It is perhaps the most significant event in the automobile industry since Henry Ford offered $5.00 a day to build Model Ts. General Motors and the United Auto Workers are stalemated on contract negotiations. Whatever is negotiated between them is likely to form the model for the contract negotiations at Ford and Chrysler. It is not an exaggeration to state that the outcome will determine whether there will be a domestic auto industry in the future.
So, watching the negotiations, or at least as much of them as can be seen through the small cracks in the publicity black-out imposed by each side, is watching history being created.

And there’s a new development. The parties have become so completely stalemated on the key issue that they’ve decided to talk about something else for a while.

The key issue in contract talks between General Motors and the United Auto Workers, establishing an employee voluntary benefit association (VEBA) to take over retiree health care costs, has been set aside for now in negotiations between the union and the company. According to the Detroit News, the decision to table discussions on the issue came after five days of negotiations over the implementation of the VEBA concept produced no significant progress. It has been reported that the UAW has agreed to the concept in principal. 
However, price may be a serious sticking point. GM is apparently prepared to pay as much as 65 cents on the dollar, up-front, which apparently isn’t enough to satisfy the union, but is GM’s top price and the highest price analysts have expected. A single percentage difference is potentially a difference of a billion dollars.
But, the union believes that health care costs in the foreseeable future will increase at a rate larger than inflation and wants to be assured that the carmaker contributes enough money to produce an income stream large enough to assure that the fund will have no risk of insolvency. So, it not only wants more money up front, but a guarantee that GM will pay in more money later, should health care costs outpace expectations. GM, rationally, sees that as providing no incentive for the union to intelligently operate the VEBA and isn’t willing to do it.

For now, the union and automaker have decided to address other issues. The union’s top priority is said to be job security. But without resolution of the VEBA issue, it may be impossible to make progress on job security. That’s because GM cannot decide what it will be building in North America without knowing what it is going to cost them to operate here. That, in turn, depends primarily on whether the union agrees to a VEBA and, if so, at what price.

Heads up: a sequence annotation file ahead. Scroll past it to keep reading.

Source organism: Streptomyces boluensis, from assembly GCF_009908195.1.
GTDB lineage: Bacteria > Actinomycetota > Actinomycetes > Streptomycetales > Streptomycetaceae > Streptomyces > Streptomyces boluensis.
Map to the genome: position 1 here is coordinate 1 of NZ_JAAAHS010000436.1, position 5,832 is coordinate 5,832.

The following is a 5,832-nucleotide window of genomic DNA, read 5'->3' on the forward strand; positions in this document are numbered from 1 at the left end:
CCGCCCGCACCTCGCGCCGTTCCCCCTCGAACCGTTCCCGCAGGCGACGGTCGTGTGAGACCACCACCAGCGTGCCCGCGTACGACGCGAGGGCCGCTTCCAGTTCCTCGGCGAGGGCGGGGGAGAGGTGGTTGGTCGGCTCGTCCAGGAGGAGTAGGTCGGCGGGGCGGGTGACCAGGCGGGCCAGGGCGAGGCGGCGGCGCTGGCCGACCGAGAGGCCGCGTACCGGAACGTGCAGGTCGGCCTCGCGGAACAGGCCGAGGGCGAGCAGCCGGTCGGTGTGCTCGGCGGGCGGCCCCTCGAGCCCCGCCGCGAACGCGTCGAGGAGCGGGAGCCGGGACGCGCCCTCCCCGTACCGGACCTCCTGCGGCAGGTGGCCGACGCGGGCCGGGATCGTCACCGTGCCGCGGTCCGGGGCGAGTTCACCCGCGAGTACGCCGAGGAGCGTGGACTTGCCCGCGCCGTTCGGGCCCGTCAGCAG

Observers believe that GM has already decided on a maximum number that it is willing to contribute to a VEBA, and which will determine the future of the union, in the process. It is believed that GM will simply move production out of the country if it cannot get the target number.
The irony in all of this is unmistakable.

After years of forcing automakers to pay absurdly high health care benefits, now the union is afraid of taking over the responsibility for those costs because they are afraid they won’t be able to control them, either. Merely imposing a co-pay, a feature virtually every other insurance coverage includes, would solve the problem, but the union has always resisted any effort by the automakers to escape dollar-one coverage. 

So, setting aside VEBA issues, for now, is merely a way that both sides are allowed to stall for time without having to acknowledge publicly that they’ve hit an impasse. They can talk about other things for a while – GM wants work rules changed, a 401k for new hires rather than a pension, etc. – but those are subsidiary issues, and mean nothing without the VEBA.

In all of the reports about these negotiations, very little attention has been paid to the key question: at what point does a VEBA become too expensive for GM.
Even if General Motors gets significant reductions in the labor cost of its North American operations, those operations are still going to be more expensive than those in any other place in the world, other than Western Europe. The automobile industry is a capital intensive business – which means that it takes billions of dollars to design and introduce a new car, and that any one of a dozen things can make that new car a failure. Given that the usual lead time for a new platform is six years, even the most brilliant concept can be a disaster by the time it comes to market, all due to the unforeseeable. (That’s what happened to GM with its current crop of SUVs and light trucks.)
GM is going to need a lot of capital to create the new product that is essential to its future. Should it spend so much money on a VEBA that it lacks the capital to compete with the likes of Toyota, Honda, and BMW on new product creation, then there’s no point in the VEBA. They’d be better off letting the UAW go on strike, and just accelerating their move out of the continent.

What do you think?
Show Comments
Car Finder: